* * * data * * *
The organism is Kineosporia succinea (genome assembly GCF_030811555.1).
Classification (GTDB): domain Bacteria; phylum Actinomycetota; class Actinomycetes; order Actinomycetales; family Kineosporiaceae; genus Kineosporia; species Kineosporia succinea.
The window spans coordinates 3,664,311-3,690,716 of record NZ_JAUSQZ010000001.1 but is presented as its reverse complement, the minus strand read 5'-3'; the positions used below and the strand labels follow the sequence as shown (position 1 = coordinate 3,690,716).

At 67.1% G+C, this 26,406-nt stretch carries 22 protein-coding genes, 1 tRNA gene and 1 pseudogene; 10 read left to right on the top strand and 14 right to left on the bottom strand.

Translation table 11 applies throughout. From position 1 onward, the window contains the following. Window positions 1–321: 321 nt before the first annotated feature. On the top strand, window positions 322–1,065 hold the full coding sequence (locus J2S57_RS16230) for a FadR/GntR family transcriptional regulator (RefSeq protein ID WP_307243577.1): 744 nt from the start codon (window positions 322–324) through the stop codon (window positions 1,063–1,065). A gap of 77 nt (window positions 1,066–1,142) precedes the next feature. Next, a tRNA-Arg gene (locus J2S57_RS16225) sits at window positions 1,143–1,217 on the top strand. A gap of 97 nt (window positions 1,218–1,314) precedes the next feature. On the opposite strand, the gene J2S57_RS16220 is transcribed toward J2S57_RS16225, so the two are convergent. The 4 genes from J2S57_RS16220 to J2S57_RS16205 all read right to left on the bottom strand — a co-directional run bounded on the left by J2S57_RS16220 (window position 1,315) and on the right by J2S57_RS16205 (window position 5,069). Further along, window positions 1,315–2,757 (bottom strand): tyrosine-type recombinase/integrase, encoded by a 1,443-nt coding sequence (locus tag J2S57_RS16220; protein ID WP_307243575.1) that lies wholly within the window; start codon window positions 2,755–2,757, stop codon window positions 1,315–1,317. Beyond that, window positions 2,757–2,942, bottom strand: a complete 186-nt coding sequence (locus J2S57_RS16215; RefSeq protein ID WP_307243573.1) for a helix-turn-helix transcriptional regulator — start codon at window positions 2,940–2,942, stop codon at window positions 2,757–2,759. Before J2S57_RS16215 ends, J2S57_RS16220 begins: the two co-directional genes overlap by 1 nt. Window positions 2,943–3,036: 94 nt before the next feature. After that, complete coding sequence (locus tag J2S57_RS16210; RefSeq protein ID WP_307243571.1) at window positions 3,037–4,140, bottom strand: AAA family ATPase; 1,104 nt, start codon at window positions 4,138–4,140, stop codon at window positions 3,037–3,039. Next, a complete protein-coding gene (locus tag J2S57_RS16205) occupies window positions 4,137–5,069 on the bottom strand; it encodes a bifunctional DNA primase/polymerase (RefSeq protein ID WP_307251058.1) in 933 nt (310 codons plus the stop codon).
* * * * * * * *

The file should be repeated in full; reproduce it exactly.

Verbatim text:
The organism is Kineosporia succinea (genome assembly GCF_030811555.1).
Classification (GTDB): domain Bacteria; phylum Actinomycetota; class Actinomycetes; order Actinomycetales; family Kineosporiaceae; genus Kineosporia; species Kineosporia succinea.
The window spans coordinates 3,664,311-3,690,716 of record NZ_JAUSQZ010000001.1 but is presented as its reverse complement, the minus strand read 5'-3'; the positions used below and the strand labels follow the sequence as shown (position 1 = coordinate 3,690,716).

At 67.1% G+C, this 26,406-nt stretch carries 22 protein-coding genes, 1 tRNA gene and 1 pseudogene; 10 read left to right on the top strand and 14 right to left on the bottom strand.

Translation table 11 applies throughout. From position 1 onward, the window contains the following. Window positions 1–321: 321 nt before the first annotated feature. On the top strand, window positions 322–1,065 hold the full coding sequence (locus J2S57_RS16230) for a FadR/GntR family transcriptional regulator (RefSeq protein ID WP_307243577.1): 744 nt from the start codon (window positions 322–324) through the stop codon (window positions 1,063–1,065). A gap of 77 nt (window positions 1,066–1,142) precedes the next feature. Next, a tRNA-Arg gene (locus J2S57_RS16225) sits at window positions 1,143–1,217 on the top strand. A gap of 97 nt (window positions 1,218–1,314) precedes the next feature. On the opposite strand, the gene J2S57_RS16220 is transcribed toward J2S57_RS16225, so the two are convergent. The 4 genes from J2S57_RS16220 to J2S57_RS16205 all read right to left on the bottom strand — a co-directional run bounded on the left by J2S57_RS16220 (window position 1,315) and on the right by J2S57_RS16205 (window position 5,069). Further along, window positions 1,315–2,757 (bottom strand): tyrosine-type recombinase/integrase, encoded by a 1,443-nt coding sequence (locus tag J2S57_RS16220; protein ID WP_307243575.1) that lies wholly within the window; start codon window positions 2,755–2,757, stop codon window positions 1,315–1,317. Beyond that, window positions 2,757–2,942, bottom strand: a complete 186-nt coding sequence (locus J2S57_RS16215; RefSeq protein ID WP_307243573.1) for a helix-turn-helix transcriptional regulator — start codon at window positions 2,940–2,942, stop codon at window positions 2,757–2,759. Before J2S57_RS16215 ends, J2S57_RS16220 begins: the two co-directional genes overlap by 1 nt. Window positions 2,943–3,036: 94 nt before the next feature. After that, complete coding sequence (locus tag J2S57_RS16210; RefSeq protein ID WP_307243571.1) at window positions 3,037–4,140, bottom strand: AAA family ATPase; 1,104 nt, start codon at window positions 4,138–4,140, stop codon at window positions 3,037–3,039. Next, a complete protein-coding gene (locus tag J2S57_RS16205) occupies window positions 4,137–5,069 on the bottom strand; it encodes a bifunctional DNA primase/polymerase (RefSeq protein ID WP_307251058.1) in 933 nt (310 codons plus the stop codon).